Your body — Your Biggest Asset

You're sharper, delegate more effectively and have more energy

Written by ProfitGuide Staff

At age 19, the only regular exercise Tim Mulcahy got was trudging door to door selling insulation. Daily nutrition was a “salesman’s diet” of Burger King, cigarettes and coffee. “I was unfit,” he admits. “I was unhealthy.”

An invitation to go running with a colleague changed all that. After gasping and wheezing through a two-mile run, Mulcahy looked in the mirror and saw the inkling of a new man: “My face and skin and eyes were just glowing. I remember just feeling alive. I was addicted from then on.” Five or six days a week would find Mulcahy running, playing tennis or weightlifting. “I just felt so much better if I exercised,” he says, “and, amazingly, my sales doubled that year.”

You know the importance of staying fit and healthy, but who has time when you’re at the helm of a growing company? Mulcahy doesn’t buy that excuse. Now 43, Mulcahy is a serial entrepreneur who has managed to stay active even while founding 12 startups over the past 20 years, most notably Toronto-based Energy Savings Income Fund (launched in 1997 as Ontario Energy Savings Corp.), a $733-million-a-year reseller of natural gas and electricity. As co-founder, Mulcahy helped grow the firm to revenue of $146 million before leaving in 2001. What’s more, fitness has been a “mandatory” part of staying focussed and sane, he says. Indeed, Mulcahy is proof positive that healthy living and business success can — and should — go hand in hand.

You’re sharper, delegate more effectively and have more energy, says Mulcahy, “And if you’re running at 100%, you can get twice as much done.” No wonder that in 2001 Mulcahy launched Toronto-based Truestar Health Inc., an online resource for healthy living. “I’d been selling natural gas for 12 years,” he says. “I really just wanted to sell health.”

Still, Mulcahy is the first to admit the path to good health isn’t always easy. Marriage, then children increased the demands on his time, and making healthy food choices was tough when he was always on the run. To stay the course, Mulcahy relied on friends and family for support and inspiration. “My children motivated me because I wanted to set a good example for them.” He also listened to motivational tapes from such gurus as Stephen Covey, Tony Robbins and Deepak Chopra, which helped him prioritize and organize his time.

Interested in replicating Mulcahy’s success? Here are more of his hard-won lessons on incorporating health and wellness into an already busy life:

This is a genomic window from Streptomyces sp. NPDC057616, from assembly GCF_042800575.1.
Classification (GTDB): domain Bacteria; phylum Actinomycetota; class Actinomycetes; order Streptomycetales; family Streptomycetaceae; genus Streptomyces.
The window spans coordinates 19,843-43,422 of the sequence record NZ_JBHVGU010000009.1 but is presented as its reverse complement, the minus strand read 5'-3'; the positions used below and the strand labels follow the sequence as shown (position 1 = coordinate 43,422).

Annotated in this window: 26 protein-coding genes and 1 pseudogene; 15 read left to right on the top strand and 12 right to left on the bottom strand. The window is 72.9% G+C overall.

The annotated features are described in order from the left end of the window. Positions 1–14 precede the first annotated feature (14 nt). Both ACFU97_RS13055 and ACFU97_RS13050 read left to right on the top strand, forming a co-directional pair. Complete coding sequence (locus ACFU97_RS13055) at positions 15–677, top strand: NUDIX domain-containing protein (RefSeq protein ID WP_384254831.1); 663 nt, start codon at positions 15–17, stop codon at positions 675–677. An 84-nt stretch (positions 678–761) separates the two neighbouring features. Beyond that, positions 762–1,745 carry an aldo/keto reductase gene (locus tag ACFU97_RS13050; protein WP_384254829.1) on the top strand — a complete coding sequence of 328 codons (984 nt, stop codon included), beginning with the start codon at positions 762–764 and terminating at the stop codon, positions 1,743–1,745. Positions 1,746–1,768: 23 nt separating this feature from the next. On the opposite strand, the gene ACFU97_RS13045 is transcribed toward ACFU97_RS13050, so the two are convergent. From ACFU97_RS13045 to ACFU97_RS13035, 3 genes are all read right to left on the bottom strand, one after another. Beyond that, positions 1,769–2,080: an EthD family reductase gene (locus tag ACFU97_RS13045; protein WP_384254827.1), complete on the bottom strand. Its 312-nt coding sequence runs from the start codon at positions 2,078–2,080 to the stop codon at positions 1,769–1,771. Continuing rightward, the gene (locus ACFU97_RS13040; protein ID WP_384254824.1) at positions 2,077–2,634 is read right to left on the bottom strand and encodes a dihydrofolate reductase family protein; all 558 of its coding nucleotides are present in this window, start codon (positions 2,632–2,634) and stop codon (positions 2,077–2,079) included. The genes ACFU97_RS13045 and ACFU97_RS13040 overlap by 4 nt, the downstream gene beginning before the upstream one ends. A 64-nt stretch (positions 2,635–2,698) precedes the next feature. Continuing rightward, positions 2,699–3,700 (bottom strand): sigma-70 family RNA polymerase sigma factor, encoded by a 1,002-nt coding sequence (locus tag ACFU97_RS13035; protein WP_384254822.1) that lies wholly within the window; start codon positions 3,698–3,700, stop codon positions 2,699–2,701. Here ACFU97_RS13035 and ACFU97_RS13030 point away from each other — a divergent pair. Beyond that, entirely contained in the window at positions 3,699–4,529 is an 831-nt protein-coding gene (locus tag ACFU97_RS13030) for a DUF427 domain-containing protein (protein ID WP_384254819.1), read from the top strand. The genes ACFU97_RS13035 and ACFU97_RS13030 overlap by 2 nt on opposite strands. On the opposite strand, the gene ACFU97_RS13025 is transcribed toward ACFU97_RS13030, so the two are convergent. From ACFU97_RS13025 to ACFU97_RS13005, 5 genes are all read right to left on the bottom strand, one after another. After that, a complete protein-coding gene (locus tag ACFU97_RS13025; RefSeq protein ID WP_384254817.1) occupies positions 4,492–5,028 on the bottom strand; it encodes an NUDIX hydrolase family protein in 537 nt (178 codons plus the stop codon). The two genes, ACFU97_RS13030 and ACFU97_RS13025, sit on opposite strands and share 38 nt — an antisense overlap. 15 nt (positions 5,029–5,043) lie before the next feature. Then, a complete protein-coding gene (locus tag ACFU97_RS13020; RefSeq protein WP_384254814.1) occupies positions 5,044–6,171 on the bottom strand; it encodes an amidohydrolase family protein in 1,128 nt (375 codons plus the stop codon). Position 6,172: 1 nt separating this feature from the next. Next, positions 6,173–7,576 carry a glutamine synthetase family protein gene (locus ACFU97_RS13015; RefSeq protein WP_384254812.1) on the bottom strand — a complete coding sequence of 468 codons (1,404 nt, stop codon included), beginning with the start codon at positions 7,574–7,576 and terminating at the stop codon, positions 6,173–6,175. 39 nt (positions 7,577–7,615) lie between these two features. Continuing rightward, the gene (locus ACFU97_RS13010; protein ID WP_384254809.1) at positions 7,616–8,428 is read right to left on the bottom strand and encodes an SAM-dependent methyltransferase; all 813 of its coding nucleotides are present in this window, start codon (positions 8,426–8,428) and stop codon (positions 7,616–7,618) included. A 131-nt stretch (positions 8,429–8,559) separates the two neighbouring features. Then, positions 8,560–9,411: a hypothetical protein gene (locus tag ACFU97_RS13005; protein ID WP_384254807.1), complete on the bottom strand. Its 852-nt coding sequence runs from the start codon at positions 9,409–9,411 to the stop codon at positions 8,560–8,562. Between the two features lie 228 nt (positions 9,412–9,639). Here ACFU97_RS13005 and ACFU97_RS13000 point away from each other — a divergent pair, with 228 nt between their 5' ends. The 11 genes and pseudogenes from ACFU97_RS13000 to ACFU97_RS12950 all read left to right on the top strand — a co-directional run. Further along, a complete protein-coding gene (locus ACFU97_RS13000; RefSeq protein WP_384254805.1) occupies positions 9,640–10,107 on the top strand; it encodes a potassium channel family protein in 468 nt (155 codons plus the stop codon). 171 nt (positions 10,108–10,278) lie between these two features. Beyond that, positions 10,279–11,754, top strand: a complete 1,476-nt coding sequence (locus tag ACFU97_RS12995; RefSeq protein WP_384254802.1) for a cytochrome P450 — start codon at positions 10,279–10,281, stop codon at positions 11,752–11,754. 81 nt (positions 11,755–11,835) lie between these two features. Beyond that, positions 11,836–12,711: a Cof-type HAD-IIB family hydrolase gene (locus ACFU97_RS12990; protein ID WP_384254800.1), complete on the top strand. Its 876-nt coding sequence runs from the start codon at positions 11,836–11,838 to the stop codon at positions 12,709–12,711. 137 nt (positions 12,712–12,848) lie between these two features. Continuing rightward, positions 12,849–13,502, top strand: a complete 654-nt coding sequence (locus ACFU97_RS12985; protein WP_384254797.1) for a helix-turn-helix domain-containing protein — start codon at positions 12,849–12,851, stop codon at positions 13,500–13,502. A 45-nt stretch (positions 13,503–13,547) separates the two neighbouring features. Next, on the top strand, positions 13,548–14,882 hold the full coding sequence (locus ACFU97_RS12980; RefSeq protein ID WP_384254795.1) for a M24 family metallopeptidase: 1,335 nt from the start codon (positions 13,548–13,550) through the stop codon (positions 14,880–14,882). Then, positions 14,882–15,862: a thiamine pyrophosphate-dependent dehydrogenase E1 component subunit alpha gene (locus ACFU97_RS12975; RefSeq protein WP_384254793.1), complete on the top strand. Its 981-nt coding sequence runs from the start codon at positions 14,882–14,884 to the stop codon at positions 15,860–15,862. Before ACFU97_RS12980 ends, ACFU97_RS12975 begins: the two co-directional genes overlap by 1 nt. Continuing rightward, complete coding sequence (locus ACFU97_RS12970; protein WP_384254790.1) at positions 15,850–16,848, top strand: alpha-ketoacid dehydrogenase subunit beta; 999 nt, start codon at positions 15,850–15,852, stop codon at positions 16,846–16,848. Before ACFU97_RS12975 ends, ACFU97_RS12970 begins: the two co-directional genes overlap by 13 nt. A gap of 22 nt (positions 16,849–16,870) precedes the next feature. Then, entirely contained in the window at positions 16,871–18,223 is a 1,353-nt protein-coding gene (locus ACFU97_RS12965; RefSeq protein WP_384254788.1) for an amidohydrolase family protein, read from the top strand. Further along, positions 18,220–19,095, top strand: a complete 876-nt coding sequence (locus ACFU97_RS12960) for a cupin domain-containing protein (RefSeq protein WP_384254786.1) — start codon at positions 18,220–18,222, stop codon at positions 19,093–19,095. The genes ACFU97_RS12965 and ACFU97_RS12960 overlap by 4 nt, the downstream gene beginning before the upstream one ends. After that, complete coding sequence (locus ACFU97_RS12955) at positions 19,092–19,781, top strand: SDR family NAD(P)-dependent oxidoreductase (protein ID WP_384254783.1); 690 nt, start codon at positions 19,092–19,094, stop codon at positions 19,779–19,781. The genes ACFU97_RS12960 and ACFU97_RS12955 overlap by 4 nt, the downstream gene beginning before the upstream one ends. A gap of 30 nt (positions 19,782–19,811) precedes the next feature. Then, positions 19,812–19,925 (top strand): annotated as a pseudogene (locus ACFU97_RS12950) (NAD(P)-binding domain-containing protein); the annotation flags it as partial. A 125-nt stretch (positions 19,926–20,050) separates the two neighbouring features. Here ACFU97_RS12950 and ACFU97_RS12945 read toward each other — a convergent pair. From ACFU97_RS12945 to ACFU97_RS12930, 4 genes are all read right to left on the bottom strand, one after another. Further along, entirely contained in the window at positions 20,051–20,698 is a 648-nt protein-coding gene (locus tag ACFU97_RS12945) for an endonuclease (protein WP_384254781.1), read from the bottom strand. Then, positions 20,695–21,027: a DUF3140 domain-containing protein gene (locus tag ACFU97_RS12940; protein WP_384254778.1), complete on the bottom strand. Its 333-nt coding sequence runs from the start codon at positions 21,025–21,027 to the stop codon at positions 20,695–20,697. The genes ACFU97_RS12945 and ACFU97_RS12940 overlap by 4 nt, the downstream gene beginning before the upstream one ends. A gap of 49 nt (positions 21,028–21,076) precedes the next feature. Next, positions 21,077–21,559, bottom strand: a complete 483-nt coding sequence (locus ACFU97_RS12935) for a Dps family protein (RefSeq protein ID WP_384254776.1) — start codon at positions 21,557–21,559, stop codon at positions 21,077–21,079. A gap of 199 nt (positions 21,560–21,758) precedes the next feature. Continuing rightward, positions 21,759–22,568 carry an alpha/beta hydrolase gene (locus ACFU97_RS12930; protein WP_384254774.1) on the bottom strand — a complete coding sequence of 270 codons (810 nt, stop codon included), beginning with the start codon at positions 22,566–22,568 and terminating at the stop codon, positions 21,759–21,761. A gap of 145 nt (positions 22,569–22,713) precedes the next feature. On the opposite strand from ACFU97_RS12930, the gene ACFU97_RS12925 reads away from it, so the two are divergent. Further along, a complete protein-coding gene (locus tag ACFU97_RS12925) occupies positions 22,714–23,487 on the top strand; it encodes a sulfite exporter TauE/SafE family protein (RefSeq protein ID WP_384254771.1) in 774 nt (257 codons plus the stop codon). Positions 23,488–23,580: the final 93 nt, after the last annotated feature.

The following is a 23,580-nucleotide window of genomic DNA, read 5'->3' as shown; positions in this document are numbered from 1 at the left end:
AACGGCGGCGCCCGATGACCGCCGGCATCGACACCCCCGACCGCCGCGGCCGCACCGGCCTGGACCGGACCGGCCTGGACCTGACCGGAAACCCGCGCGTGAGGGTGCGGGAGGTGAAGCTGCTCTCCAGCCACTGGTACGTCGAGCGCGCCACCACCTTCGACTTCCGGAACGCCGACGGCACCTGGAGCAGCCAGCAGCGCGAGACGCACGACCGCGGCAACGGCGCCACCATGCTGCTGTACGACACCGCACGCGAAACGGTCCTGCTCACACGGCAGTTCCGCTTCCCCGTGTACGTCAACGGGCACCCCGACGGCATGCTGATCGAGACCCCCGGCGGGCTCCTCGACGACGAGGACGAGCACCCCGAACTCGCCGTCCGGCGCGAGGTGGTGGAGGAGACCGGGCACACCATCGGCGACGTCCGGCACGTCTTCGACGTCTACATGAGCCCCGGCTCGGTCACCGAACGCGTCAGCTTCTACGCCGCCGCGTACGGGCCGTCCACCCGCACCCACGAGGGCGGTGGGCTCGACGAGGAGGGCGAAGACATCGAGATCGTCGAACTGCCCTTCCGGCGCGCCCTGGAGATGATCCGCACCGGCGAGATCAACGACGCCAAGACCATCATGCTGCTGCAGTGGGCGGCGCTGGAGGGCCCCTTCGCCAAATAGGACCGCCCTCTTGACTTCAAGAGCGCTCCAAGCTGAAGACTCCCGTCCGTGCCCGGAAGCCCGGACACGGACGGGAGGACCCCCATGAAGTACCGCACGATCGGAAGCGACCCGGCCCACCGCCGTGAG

Establish a routine: Mulcahy knew he was more apt to stay committed to an exercise program if he scheduled regular workout dates. Find a time that suits your needs, and pencil in at least three days during the workweek and one on the weekend. Even at the peak of Energy Savings’ growth, Mulcahy would rise by 7 a.m. and work out for 30 minutes before heading to the office. On the road, he visits hotel gyms or spends 20 minutes doing sit-ups, push-ups and stretching in his room.

Easy does it: Save your hard-core workouts for the weekend and think shorter exercise periods, more often — they’re less daunting and easier to fit into your jam-packed day. It could be 20 minutes on a bike or a half-hour of circuit training, in which you quickly rotate between weight-training movements.

Ingest the best: Incorporating exercise into his routine was easy for Mulcahy, but making healthy food choices proved harder to master. Mulcahy started by reducing his fast-food intake, eschewing burger joints for restaurants with larger menus that were more likely to offer healthier options. Little things such as removing the skin on chicken or passing up potatoes also helped. To keep on track through necessary business lunches and dinner functions, Mulcahy focusses on eating the vegetables and skips dessert.

Stay liquid: Since dehydration leads to fatigue, Mulcahy helps keep his energy level high by drinking 12 to 15 glasses of water a day. To make the task easier, he always has a good supply of bottled water near at hand. You could also try keeping a water carafe on your desk.

Rest in peace: It’s typical for entrepreneurs to fit more into their day by sleeping less. But a lack of zzzs eventually catches up to you. While everyone’s sleep needs are different, Mulcahy says he feels his best after about eight hours of sleep. “The toughest thing for me is trying to wind down,” says Mulcahy. To tune out the day, he unplugs his cellphone around 9 p.m., and then relaxes with a hot shower or a good book.

© 2005 Susanne Ruder

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